Does your columnar arborvitae look like this photo as a result of the May 2 snowstorm?
Look closely to see if the stems are broken. Those need to be cut at the break or removed entirely. Arborvitae has some ability to re-sprout from broken stems, but only time will tell how a particular tree will respond. For stems that are bent but not broken, some will stand back up on their own. Others won’t do it on their own but can be supported with a splint for a few seasons until they regain strength. Use a long bamboo pole, wood dowel or flexible fiberglass pole. The latter are used for tents and for supporting netting in the garden. Strap the splint to the bent arborvitae stem at several points along the pole with Velcro tape or soft rags. Check the stems every few weeks throughout the summer and loosen the ties as the stem expands.
For other types of trees with broken limbs… If the tree has just one or two, it may be best to remove each broken branch entirely. Make the final cut just outside the branch collar. If there are many broken branches but the tree is otherwise safe to leave in the landscape, it’s best to cut off just the broken part of each branch. Use sharp tools but leave as much live tissue as possible on the broken stub. Healthy branches will re-sprout from dormant buds and it might be possible to do restorative pruning in future years. Plan to have a Certified Arborist work on the tree during the dormant season beginning in 2-3 years.
by Genella Mussell, Goodhue County Extension Master Gardener
As leaves, trees and undergrowth begin to fill out and eventually paint our world green I want to remind folks to be on the lookout for invasive species. We have heard the awful news about the Emerald Ash Borer for our Ash trees. How many of us as gardeners are aware of Oriental Bittersweet?
Bittersweet? That beautiful berry and vine used to make those fall wreaths often seen at craft fairs and stores? Well, yes and no. The bittersweet that should be used in these wreaths is the American Bittersweet. Unfortunately there may be wreaths made with a variety named Oriental Bittersweet.
The bittersweet causing concern for the Minnesota DNR is the Oriental Bittersweet. Unfortunately it was introduced to the US as an ornamental vine. It is a climbing woody perennial vine. It has proven to be very aggressive. It can grow to heights of 66’. Because of this aggressive growth it can smother trees, shrubs and other vegetation. It had been known to cover entire trees and pull them down due to the heaviness of the growth. The vines can girdle and kill grown trees.
The Oriental Bittersweet looks very similar to the American. Differences that can be noted are in how the fruit and flowers grow and the color of the berries. The Oriental Bittersweet has fruit and flowers located in the leaf axils along the length of the stem. American bittersweet, however, only has fruit and flowers in terminal clusters. The berries of the American Bittersweet are orange and those of the Oriental yellow. These are best seen in the fall.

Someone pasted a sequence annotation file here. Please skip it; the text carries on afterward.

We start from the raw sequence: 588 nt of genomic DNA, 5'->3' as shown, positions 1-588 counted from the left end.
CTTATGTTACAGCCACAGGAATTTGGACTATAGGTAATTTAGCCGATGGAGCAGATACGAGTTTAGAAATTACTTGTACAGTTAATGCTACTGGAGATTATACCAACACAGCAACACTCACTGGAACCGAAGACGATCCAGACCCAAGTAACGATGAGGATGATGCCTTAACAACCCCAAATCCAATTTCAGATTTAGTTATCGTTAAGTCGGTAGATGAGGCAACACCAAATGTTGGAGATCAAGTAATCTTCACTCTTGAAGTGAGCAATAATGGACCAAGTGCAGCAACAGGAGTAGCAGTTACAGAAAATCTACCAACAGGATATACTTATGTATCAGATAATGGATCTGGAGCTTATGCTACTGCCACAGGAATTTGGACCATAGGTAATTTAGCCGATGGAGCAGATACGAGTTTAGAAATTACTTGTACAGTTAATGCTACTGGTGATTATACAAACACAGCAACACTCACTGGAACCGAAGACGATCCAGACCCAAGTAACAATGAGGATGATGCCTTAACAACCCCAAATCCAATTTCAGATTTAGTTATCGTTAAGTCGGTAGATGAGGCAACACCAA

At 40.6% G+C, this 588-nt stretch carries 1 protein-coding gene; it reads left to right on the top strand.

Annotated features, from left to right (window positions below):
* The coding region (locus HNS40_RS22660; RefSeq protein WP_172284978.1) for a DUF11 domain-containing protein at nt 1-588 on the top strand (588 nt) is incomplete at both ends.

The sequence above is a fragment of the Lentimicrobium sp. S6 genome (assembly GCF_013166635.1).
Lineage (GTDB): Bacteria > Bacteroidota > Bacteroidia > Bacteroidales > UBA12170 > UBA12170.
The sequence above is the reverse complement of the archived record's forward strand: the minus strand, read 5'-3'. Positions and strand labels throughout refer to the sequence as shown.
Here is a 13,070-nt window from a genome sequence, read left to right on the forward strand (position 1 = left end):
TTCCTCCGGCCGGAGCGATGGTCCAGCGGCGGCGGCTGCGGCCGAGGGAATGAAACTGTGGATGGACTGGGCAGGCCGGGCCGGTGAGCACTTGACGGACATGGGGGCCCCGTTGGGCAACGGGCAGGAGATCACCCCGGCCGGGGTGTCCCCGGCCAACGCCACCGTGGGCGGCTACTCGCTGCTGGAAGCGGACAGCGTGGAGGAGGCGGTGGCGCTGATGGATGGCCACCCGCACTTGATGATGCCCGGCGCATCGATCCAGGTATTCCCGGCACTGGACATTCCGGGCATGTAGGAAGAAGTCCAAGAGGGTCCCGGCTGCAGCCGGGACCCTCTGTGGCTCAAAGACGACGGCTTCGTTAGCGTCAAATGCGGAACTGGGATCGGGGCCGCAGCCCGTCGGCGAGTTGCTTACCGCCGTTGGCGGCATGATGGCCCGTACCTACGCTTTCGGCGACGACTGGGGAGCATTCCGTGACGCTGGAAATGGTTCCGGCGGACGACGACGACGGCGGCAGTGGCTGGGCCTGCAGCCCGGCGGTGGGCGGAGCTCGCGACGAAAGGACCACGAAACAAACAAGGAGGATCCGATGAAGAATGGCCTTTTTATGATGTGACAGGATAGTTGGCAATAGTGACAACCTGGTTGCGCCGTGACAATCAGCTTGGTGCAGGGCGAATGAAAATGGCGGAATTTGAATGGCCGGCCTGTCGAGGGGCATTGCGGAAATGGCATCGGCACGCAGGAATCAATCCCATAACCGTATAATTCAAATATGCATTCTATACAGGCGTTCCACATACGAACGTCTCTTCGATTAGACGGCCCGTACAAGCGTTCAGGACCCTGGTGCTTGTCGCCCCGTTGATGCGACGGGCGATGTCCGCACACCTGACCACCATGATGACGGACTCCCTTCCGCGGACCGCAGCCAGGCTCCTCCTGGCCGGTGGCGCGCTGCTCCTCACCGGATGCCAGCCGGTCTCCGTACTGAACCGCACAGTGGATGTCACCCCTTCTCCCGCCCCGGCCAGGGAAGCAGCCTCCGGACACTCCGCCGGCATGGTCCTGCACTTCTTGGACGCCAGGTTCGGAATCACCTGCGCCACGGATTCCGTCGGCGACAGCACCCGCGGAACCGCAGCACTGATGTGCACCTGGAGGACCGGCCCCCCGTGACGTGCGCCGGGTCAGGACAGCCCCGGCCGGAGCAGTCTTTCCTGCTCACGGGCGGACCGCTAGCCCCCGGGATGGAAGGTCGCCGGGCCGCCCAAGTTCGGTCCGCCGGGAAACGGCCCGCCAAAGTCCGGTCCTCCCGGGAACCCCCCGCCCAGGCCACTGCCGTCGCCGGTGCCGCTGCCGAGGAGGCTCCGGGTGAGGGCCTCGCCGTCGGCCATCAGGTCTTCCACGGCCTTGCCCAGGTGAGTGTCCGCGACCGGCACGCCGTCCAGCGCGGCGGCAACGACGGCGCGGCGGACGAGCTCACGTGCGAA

Why the warning? As stated, this vine is very aggressive. The Oriental Bittersweet has at present a limited distribution in Minnesota, which is why we need to stop it now. As gardeners we should be on the lookout for it or at least aware of it. Because it is a favorite in ornamental wreaths it may be unintentionally introduced. So as a warning, when attending craft fairs or shows, take a careful look at the wreath and make sure they are not compromised of the Oriental Bittersweet.
Sadly, we have any number of invasive species of which we must be aware. If we take a moment to familiarize ourselves with the plants around us or those with which we may come in contact, we can perhaps slow the spread of some of these species. We should remember the old adage, “An ounce of prevention is worth a pound of cure”.
by Karen O’Rourke, Goodhue County Extension Master Gardener
“A bare plowed field is hungry, thirsty and running a fever.” That statement sure caught my attention when I read the handout called “Soil Health/Soil Quality” by Peter Hartman, NRCS Soil Scientist – Rochester, Minnesota. A few other things to consider:
There are 9 billion living organisms in just a tablespoon of soil.
Keep soil covered with living plants or plant residues to avoid erosion.
Minimize disturbance of the soil to limit weed seeds.
Maximize diversity of plants in rotation, using plants from many different groupings such as flowers, herbs, vegetables, ground covers for visual interest and to limit disease that can spread in monocultures.
Keep living roots in the soil to hold the soil in place as much as possible. Consider cover crops off-season.
“Tillage is bad for the soil, tillage plants weed seeds” notes Hartman. Community gardeners, lets keep the soil food web working! Ruth’s Stouts book: Gardening Without Work: for the Aging, the Busy, and the Indolent is a great reference for no till gardening and can be found at the Red Wing Public Library. If you would like to see these methods in action, stop by the demonstration plots at Spring Creek Community Garden or email me at email@example.com .
Perfect timing! An upside of our new snow – it buys us time to get the word out. We have just a few weeks until garlic mustard goes to seed in Goodhue and surrounding counties. It is important for us as to take action with best practices in our own back yards and through education – watch the video to find out how.
Sorry about the first attempt to post this and the accompanying message that lead to nowhere – something glitched when trying to embed the first video, but as a result I found a second. Hence, just the links now. Your humble blogger, nlb